I’m afraid of heights and frequently have dreams in which I’m waaay too far from the ground. My fear is a known quantity in my household. So when I announced before leaving for Crested Butte a couple weeks ago that I was going to ride the ski-lift, Zebu’s response was a skeptical/worried “Really?”
Then I arrived and watched the lift from our rental balcony. My heart picked up the pace and my chest got tight. Zippy suggested we check it out and then I could decide, assuring me it was okay to back out. We walked to the lift-line filled with people in helmets, body armor, and mountain bikes. Turns out Wednesday evenings allow unlimited lifts up the mountain for bikers wanting to ride the trails to the bottom. I was in line next to little girls not only brave enough to ride the chair lift but to bomb down the mountain on bikes! Those two young sisters listened politely as their dad reassured this grown-ass woman I’d be fine on the lift.
And I was.
On the ride down the mountain (which was much easier and more relaxing for me, to the extent I released my death grips on the lap bar and Zippy’s shirt), we passed the biker girls and their dad riding up the mountain again. We all waved and one of the girls shouted, “Enjoy your ride!”
Thanks in no small part to their example. Girl power!
I’ve been writing today so, of course, I’ve also done a fair amount of wandering into the kitchen to see what was happening in the food department. A few minutes ago I spotted a lone orange in the fruit bowl and picked it up with the intention of eating it slowly so as to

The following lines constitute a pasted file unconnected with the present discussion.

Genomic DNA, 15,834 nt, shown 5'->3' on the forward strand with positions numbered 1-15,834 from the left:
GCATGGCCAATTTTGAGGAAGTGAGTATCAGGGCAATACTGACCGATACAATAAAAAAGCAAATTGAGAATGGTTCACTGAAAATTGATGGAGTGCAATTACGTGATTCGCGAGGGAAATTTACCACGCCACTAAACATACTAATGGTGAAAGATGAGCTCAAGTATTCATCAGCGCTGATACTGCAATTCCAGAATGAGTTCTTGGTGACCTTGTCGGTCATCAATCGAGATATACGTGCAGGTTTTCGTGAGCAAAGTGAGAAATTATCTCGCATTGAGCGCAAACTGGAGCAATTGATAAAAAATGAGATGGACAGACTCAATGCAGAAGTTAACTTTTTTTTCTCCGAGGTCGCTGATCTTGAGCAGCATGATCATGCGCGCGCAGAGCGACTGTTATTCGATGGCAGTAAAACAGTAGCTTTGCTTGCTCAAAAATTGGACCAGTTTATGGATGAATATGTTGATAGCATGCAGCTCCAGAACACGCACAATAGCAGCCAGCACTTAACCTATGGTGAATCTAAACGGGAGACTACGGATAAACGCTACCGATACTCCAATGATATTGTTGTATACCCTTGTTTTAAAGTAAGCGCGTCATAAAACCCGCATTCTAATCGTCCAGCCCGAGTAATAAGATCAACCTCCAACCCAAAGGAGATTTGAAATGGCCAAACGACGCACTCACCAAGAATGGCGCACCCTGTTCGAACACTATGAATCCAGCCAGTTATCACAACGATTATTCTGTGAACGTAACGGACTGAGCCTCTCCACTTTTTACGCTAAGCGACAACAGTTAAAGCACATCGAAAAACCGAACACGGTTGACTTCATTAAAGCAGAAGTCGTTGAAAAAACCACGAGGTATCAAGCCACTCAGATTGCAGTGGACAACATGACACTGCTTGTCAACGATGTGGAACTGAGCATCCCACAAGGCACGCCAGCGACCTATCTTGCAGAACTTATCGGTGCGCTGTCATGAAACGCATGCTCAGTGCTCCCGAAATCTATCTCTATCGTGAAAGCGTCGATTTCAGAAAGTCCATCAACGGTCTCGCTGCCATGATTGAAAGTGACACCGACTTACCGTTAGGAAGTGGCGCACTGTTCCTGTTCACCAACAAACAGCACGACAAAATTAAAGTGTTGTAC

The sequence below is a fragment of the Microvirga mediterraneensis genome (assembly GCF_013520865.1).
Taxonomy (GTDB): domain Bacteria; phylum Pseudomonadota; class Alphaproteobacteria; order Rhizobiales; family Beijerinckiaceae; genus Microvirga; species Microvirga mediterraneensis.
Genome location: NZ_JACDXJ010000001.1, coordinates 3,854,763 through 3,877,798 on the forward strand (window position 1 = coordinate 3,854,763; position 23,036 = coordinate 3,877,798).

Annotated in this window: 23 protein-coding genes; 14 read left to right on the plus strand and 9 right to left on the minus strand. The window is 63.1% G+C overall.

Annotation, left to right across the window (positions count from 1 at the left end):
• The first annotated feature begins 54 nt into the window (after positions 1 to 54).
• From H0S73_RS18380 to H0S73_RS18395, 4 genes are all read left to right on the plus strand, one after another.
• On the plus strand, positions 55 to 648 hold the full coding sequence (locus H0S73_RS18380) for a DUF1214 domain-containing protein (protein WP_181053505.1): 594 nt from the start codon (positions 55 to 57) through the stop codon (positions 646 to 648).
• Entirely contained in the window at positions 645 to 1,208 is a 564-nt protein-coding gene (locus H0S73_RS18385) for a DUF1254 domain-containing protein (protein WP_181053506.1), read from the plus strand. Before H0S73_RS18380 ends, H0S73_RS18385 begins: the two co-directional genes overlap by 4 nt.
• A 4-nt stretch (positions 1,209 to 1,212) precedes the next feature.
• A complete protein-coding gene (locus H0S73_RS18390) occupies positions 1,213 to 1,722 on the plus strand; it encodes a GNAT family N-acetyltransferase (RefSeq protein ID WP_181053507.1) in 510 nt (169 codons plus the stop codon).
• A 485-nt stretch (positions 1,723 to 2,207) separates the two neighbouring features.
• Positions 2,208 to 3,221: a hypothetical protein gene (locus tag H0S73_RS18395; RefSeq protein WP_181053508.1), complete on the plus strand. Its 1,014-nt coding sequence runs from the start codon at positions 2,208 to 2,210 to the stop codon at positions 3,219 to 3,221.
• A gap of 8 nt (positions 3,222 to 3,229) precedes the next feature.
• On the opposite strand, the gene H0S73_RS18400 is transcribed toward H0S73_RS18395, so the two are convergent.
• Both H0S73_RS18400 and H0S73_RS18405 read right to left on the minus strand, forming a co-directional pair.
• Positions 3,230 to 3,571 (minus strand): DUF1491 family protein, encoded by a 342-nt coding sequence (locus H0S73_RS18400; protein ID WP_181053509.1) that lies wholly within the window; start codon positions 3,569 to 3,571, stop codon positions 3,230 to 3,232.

procrastinate as long as possible promote healthy digestion. But then I realized it was one of those oranges. You know, an orange with that thin kind of rind that’s so difficult to remove you end up with a high percentage of orange still attached to the peel and/or because of aggressive peeling you end up gouging out chunks of orange with your thumbs? I know you know what I’m talking about.
Anyway, I put the orange back in the bowl and remarked to Zebu that I didn’t have the enthusiasm to mess with the peel. To which Zebu replied, “Roll it.”
Yes, people. Roll those oranges!
Note there are no thumb gouges in this specimen.
I rolled that orange on the table for about thirty seconds and then proceeded to remove the rind in one piece! It’s a freaking fruit miracle! This experience has expanded my world view to the extent that I will no longer avoid thin-peeled oranges. Because of what I learned today, I will face ALL citrus fruits with confidence.
When I told Zebu I was going to share this information as a Public Service Announcement he replied, “I think everyone already knows this, Mom.”
It’s probably true. I didn’t learn about apple slicers until Wildebeest was in kindergarten and one of the other moms used that awesome tool during a class party. (Confession: I also got really excited about that fruit technique.)
So maybe you already know how to roll. If that’s so, congratulations! But if not, then please go forth and roll those oranges!
Zippy and I went for a run this morning and it wasn’t until our cool-down walk that I noticed this:
A spit trail down my thigh. Apparently the wind caught my saliva rocket and returned it to me.
When I got home and started my stretches, I realized I’m basically an all-around rag-tag runner gal wearing holey socks and a ripped 20+-year-old polypro long underwear shirt:
I do, however, have a fairly new Garmin watch in fashionista chartreuse:
Look for me on the nearest runway. I’ll be the one rockin’ the groovy watch and sweat-stained togs. I promise not to spit.
(1) I did not work on my YA at all today, but instead worked on a non-writing project, using my Front Office Mind, and really hope my Middle Mind was thinking YA-related thoughts in preparation for tomorrow’s writing.
(2) I’ve suffered bed-head all day, proudly embracing Zebu’s assertion that I resemble Woody Woodpecker.